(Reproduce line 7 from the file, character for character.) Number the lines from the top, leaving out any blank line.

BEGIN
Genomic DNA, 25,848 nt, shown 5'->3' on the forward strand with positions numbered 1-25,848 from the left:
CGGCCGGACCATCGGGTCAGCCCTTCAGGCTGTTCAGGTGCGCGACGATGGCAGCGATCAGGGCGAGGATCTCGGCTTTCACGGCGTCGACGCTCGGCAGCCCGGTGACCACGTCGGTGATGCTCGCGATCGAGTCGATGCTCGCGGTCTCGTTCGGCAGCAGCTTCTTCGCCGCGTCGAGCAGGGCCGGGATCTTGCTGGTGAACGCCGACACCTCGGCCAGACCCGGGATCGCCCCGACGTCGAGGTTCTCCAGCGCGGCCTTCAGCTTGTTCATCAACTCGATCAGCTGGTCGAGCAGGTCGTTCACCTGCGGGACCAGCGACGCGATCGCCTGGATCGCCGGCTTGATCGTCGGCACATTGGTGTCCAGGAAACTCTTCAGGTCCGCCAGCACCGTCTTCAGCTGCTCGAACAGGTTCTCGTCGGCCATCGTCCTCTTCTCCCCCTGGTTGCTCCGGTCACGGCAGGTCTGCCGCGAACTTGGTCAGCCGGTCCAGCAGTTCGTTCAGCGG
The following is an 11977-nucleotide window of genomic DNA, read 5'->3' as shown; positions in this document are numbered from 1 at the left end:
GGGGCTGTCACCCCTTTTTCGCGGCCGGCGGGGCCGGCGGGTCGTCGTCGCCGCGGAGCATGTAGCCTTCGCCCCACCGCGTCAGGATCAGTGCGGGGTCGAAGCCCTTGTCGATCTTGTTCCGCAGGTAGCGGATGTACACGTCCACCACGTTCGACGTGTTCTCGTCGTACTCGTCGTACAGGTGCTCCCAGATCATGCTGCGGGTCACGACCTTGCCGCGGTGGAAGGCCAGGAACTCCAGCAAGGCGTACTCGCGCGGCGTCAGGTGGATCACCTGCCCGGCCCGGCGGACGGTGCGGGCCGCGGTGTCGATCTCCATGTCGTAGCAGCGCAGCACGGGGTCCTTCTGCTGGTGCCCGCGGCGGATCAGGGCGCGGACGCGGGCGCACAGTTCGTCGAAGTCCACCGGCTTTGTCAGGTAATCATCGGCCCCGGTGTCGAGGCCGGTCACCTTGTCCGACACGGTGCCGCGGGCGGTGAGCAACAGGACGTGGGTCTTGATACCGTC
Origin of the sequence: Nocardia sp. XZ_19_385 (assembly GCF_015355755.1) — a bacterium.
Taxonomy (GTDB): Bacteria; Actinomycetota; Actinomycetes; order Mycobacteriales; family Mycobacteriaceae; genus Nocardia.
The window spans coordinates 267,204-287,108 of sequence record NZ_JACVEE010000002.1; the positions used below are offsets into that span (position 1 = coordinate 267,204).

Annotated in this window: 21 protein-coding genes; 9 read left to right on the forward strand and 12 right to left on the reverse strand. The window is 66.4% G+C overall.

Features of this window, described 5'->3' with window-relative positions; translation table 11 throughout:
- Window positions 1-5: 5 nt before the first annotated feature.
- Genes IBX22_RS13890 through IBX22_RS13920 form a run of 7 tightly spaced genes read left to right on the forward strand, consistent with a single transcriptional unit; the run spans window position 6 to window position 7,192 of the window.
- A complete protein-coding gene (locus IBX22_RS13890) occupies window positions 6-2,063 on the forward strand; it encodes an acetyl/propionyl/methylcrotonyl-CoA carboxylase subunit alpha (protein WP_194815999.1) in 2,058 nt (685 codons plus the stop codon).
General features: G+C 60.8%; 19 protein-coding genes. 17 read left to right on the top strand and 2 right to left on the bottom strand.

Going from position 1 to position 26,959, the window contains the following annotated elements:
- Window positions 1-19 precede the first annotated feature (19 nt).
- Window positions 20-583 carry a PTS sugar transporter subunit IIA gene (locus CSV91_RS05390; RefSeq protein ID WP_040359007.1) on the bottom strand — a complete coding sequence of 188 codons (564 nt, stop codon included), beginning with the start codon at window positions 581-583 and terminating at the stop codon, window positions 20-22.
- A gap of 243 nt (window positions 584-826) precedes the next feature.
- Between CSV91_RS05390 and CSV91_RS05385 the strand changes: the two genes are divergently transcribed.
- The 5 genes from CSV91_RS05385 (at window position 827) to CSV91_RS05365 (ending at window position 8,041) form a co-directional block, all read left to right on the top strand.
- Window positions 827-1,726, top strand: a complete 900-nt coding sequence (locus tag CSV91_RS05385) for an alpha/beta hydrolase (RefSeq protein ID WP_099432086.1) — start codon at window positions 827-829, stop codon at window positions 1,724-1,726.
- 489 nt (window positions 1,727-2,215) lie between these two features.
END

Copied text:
The window spans coordinates 267,204-287,108 of sequence record NZ_JACVEE010000002.1; the positions used below are offsets into that span (position 1 = coordinate 267,204).